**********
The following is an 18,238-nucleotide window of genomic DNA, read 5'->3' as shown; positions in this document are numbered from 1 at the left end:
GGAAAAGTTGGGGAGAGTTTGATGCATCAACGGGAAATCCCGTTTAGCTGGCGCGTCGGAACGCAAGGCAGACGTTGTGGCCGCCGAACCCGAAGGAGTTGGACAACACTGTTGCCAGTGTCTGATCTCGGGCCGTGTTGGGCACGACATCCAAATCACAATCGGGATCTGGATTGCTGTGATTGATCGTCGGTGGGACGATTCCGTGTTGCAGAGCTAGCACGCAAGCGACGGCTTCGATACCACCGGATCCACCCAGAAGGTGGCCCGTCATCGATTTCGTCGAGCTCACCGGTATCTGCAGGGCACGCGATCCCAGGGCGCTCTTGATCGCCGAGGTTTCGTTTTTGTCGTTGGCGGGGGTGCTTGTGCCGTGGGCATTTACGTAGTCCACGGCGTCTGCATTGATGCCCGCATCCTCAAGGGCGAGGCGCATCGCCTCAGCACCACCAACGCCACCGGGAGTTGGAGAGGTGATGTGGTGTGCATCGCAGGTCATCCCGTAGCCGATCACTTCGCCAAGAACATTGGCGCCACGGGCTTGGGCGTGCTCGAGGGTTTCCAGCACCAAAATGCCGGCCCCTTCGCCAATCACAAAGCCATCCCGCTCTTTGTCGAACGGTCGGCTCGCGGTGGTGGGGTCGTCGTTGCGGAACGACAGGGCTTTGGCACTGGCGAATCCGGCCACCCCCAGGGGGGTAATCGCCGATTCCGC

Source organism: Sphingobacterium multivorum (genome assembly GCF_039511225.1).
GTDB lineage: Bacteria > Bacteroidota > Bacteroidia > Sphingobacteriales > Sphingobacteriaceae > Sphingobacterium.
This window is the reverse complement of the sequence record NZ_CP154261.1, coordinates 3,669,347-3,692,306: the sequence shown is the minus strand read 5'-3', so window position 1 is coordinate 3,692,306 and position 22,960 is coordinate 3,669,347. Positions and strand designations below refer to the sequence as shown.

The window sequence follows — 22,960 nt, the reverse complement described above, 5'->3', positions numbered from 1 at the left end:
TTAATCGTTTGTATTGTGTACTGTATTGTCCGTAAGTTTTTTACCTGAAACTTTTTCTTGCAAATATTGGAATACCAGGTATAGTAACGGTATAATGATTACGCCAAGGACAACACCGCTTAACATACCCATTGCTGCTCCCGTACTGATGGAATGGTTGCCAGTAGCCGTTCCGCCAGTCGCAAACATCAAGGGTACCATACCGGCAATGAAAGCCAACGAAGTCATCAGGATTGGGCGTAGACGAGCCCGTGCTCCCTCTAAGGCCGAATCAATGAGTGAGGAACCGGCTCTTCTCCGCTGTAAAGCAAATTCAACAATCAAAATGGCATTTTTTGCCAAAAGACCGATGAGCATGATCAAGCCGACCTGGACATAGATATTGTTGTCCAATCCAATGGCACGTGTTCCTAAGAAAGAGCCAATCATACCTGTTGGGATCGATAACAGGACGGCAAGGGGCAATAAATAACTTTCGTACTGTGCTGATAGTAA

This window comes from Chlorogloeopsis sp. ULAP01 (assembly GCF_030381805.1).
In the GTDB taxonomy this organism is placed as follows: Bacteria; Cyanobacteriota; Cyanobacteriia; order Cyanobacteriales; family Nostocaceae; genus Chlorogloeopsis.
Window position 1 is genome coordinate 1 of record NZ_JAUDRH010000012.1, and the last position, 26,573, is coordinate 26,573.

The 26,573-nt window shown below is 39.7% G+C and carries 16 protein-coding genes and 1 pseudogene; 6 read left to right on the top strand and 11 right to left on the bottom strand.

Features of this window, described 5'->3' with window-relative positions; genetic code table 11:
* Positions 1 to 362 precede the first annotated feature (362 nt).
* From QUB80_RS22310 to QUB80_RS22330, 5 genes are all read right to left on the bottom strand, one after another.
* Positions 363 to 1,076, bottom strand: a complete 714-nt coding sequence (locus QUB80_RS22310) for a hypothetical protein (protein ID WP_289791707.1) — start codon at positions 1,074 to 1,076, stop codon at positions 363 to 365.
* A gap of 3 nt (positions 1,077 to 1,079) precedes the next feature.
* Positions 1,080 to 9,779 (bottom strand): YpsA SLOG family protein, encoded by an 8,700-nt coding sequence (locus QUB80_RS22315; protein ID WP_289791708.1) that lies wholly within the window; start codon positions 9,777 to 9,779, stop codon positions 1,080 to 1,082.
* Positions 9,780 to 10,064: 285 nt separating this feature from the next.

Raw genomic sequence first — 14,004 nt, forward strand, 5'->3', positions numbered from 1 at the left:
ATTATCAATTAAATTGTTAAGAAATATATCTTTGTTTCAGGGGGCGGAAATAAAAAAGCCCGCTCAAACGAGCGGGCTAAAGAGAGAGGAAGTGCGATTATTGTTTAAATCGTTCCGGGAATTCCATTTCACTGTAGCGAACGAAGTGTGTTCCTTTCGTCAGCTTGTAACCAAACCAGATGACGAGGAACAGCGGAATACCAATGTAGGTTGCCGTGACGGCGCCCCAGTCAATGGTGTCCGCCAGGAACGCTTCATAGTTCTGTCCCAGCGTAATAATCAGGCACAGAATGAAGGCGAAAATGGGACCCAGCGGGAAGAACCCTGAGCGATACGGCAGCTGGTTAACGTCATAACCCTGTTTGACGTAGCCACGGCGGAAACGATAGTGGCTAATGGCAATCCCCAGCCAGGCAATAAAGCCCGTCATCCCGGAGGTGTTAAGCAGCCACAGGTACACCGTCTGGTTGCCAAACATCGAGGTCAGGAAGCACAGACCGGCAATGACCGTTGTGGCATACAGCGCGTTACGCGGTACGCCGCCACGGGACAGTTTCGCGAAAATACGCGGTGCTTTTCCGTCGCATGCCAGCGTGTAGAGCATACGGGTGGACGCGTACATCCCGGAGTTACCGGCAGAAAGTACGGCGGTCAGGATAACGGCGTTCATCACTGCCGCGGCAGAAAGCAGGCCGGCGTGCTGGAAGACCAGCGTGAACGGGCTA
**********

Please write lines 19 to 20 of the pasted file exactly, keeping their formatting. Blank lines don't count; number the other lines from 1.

Raw genomic sequence first — 14,004 nt, forward strand, 5'->3', positions numbered from 1 at the left:
ATTATCAATTAAATTGTTAAGAAATATATCTTTGTTTCAGGGGGCGGAAATAAAAAAGCCCGCTCAAACGAGCGGGCTAAAGAGAGAGGAAGTGCGATTATTGTTTAAATCGTTCCGGGAATTCCATTTCACTGTAGCGAACGAAGTGTGTTCCTTTCGTCAGCTTGTAACCAAACCAGATGACGAGGAACAGCGGAATACCAATGTAGGTTGCCGTGACGGCGCCCCAGTCAATGGTGTCCGCCAGGAACGCTTCATAGTTCTGTCCCAGCGTAATAATCAGGCACAGAATGAAGGCGAAAATGGGACCCAGCGGGAAGAACCCTGAGCGATACGGCAGCTGGTTAACGTCATAACCCTGTTTGACGTAGCCACGGCGGAAACGATAGTGGCTAATGGCAATCCCCAGCCAGGCAATAAAGCCCGTCATCCCGGAGGTGTTAAGCAGCCACAGGTACACCGTCTGGTTGCCAAACATCGAGGTCAGGAAGCACAGACCGGCAATGACCGTTGTGGCATACAGCGCGTTACGCGGTACGCCGCCACGGGACAGTTTCGCGAAAATACGCGGTGCTTTTCCGTCGCATGCCAGCGTGTAGAGCATACGGGTGGACGCGTACATCCCGGAGTTACCGGCAGAAAGTACGGCGGTCAGGATAACGGCGTTCATCACTGCCGCGGCAGAAAGCAGGCCGGCGTGCTGGAAGACCAGCGTGAACGGGCTA